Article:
This may be triggering for its mention and description of anxiety and depression.
My mental health journey started when I was 19 years old. I had just returned to college for my sophomore year and experienced a panic attack that sent me to the emergency room. I had never been aware of mental illness of any kind, so this experience really frightened me and my parents.
During my first emergency room visit I was prescribed Xanax in case I was faced with another panic attack and told to visit my primary care physician. When I visited the doctor, my Mom accompanied me and expressed to the doctor how surprising something like this was as I was always a happy, healthy, outgoing child.
By the time I visited the psychiatrist, I had experienced a few more events of extreme anxiety or near panic attacks. As my second year of college became more stressful it became apparent that I was suffering from some serious anxiety. I was experiencing many physical symptoms and my bright personality seemed to fade. With the help of the doctor I decided to start taking an anti-depressant. This helped me in many ways, but over the years I’ve really grown to have a love-hate relationship with anxiety and depression medication.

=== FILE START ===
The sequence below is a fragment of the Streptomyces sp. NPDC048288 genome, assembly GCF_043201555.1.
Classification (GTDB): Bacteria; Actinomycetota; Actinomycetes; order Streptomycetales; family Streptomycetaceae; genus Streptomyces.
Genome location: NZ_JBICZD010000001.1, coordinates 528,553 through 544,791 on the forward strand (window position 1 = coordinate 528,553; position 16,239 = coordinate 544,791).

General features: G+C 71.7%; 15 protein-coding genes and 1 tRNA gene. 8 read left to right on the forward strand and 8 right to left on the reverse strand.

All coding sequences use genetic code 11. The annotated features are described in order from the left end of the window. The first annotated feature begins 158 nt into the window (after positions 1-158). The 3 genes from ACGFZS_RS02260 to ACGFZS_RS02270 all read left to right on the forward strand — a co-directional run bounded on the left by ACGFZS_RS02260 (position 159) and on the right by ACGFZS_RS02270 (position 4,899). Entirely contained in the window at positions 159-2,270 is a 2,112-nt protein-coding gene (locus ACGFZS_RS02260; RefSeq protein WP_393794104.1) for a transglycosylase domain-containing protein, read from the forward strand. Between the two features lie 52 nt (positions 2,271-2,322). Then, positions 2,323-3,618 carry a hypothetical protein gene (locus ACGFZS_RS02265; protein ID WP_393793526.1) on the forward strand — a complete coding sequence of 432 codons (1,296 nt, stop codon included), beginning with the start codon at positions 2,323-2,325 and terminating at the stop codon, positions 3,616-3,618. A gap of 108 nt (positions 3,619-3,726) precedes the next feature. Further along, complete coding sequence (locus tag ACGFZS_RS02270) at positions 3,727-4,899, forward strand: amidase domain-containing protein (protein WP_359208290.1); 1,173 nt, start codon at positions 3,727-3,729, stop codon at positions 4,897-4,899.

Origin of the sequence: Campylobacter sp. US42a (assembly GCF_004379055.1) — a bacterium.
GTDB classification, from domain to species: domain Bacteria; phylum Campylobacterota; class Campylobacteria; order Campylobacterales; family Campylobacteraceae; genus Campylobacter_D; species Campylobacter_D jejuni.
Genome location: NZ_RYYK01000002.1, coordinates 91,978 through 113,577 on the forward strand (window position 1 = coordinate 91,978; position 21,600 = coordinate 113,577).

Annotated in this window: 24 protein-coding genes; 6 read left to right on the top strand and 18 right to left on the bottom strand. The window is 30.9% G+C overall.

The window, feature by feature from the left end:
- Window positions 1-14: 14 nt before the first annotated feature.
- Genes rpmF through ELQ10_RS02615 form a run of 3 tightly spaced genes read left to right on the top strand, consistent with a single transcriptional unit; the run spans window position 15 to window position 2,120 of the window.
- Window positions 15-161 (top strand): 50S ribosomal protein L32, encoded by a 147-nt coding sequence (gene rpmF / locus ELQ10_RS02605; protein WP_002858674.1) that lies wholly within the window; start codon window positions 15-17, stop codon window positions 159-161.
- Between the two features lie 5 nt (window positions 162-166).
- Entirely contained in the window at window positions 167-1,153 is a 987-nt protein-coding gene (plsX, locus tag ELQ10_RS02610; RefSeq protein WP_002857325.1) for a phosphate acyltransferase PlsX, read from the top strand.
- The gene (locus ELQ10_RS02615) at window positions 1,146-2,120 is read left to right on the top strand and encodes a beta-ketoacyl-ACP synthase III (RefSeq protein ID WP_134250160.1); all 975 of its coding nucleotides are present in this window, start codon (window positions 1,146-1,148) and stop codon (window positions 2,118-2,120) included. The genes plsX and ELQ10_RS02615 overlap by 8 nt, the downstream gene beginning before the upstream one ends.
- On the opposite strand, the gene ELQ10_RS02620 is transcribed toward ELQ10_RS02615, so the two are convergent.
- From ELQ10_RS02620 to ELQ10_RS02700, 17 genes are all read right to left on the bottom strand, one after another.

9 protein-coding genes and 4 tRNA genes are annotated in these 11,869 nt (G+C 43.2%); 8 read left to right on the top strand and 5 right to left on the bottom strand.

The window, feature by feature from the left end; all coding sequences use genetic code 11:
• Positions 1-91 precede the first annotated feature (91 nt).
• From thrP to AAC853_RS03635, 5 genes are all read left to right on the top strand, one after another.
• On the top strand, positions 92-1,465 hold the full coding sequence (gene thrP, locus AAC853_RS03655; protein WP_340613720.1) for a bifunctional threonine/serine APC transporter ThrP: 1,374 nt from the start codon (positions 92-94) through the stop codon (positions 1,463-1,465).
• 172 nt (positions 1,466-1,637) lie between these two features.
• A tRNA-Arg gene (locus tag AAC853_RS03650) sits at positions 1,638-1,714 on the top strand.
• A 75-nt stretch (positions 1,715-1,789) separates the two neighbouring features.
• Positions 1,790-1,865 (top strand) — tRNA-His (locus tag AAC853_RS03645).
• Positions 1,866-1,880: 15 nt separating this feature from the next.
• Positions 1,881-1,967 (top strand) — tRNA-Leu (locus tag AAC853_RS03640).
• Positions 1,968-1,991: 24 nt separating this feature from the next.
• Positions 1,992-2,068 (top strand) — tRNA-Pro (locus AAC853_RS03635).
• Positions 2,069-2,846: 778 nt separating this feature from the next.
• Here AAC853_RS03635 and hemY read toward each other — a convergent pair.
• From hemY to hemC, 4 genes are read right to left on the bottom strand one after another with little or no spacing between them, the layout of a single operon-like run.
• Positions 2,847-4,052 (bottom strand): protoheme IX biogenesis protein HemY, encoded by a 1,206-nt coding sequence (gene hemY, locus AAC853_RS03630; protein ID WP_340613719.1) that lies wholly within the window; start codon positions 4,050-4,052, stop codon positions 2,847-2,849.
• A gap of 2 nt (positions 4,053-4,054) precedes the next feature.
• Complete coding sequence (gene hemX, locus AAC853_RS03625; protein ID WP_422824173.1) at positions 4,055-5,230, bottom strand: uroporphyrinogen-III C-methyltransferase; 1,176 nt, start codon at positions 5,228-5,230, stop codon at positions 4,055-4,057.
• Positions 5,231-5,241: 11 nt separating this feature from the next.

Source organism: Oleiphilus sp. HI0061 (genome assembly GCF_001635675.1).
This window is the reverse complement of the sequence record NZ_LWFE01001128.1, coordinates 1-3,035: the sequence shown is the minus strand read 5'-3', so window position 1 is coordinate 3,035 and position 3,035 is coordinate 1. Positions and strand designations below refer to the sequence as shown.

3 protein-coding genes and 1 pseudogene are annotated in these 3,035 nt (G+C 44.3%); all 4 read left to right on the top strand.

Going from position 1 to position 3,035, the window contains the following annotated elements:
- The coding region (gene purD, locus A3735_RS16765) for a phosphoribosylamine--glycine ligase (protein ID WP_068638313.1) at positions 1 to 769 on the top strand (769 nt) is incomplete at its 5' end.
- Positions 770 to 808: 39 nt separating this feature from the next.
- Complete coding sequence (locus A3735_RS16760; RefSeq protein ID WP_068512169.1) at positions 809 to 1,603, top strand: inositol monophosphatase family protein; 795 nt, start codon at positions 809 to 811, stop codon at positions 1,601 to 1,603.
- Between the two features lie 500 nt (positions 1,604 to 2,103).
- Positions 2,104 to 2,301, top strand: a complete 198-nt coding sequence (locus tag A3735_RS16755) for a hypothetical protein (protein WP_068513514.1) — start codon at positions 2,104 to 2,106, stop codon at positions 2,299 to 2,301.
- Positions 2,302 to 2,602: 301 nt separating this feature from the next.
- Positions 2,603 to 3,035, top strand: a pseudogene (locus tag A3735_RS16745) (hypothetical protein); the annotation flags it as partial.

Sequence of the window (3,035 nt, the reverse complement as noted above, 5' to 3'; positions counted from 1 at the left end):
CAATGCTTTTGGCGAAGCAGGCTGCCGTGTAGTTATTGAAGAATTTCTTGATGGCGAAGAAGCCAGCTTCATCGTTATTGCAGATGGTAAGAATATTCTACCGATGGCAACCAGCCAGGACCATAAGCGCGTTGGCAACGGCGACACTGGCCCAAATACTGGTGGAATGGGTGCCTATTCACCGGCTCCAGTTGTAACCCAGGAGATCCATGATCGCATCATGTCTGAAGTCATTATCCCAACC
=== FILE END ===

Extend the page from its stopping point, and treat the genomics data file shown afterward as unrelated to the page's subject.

Over the next few years my life remained hectic… I was rushed to the ER many times for extreme panic attacks, I visited a cardiologist to rule out heart conditions, an endocrinologist, was put on a vegan diet, the list goes on! Eight years after my first panic attack I am still struggling with depression and anxiety. I very rarely experience panic attacks as I now recognize the symptoms and have learned to control my body. I’m still learning how to properly cope with the past, live today to the fullest, and be positive about the future.
My hope is that our culture will stop stigmatizing mental illness and treating it like other diseases. Counseling and medication should be readily available to those who need it. We need to work together to create an open dialogue and be kind to each other.